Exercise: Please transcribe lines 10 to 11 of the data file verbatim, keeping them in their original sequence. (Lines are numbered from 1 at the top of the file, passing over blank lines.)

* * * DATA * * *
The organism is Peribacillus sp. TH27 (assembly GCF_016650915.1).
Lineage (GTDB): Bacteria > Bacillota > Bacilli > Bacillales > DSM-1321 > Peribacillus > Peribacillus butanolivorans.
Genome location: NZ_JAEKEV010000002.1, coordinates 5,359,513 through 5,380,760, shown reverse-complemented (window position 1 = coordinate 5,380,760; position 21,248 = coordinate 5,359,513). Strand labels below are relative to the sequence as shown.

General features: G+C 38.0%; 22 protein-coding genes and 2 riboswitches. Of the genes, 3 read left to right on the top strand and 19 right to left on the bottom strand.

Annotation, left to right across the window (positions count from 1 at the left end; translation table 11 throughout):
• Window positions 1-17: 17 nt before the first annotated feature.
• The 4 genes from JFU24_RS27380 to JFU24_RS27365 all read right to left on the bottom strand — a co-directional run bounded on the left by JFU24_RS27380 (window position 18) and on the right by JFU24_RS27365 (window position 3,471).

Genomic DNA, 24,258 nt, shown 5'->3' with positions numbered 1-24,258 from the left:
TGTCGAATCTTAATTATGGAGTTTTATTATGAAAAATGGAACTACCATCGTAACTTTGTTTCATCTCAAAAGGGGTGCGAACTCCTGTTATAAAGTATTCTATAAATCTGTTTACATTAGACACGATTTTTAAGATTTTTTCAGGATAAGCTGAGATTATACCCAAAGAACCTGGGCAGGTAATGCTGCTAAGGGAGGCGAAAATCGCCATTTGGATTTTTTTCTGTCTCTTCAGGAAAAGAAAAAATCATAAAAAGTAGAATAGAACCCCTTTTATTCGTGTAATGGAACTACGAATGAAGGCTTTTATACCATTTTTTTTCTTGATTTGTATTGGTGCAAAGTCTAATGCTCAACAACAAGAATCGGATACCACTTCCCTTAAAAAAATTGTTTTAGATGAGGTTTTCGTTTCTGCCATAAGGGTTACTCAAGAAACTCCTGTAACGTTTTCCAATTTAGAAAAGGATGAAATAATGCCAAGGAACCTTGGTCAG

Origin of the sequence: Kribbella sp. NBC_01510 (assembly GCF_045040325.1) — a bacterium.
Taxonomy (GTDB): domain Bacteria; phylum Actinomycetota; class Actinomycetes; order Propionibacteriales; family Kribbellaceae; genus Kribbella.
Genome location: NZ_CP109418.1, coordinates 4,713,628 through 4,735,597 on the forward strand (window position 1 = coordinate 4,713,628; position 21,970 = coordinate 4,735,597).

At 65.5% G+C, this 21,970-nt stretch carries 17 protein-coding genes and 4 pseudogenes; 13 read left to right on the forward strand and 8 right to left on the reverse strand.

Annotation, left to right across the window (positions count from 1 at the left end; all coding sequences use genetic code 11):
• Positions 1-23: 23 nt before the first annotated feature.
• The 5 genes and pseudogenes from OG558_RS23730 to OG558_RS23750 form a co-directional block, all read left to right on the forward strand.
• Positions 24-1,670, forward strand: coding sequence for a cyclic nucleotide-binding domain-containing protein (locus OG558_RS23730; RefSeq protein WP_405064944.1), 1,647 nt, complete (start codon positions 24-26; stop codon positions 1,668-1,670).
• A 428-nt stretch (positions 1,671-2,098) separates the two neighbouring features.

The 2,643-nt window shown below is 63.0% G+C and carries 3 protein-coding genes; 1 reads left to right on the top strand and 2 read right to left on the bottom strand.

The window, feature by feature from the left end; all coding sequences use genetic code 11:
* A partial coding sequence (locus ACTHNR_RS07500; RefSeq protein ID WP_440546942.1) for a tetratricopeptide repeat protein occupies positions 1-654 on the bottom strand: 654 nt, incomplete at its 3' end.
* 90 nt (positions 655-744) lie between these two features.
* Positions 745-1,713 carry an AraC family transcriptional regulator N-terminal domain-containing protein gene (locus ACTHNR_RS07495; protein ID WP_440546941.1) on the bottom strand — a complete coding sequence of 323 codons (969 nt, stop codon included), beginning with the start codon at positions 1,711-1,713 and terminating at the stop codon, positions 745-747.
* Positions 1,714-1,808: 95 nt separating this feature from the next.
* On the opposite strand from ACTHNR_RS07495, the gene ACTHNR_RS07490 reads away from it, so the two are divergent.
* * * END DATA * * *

Origin of the sequence: Kribbella sp. NBC_01510 (assembly GCF_045040325.1) — a bacterium.
Taxonomy (GTDB): domain Bacteria; phylum Actinomycetota; class Actinomycetes; order Propionibacteriales; family Kribbellaceae; genus Kribbella.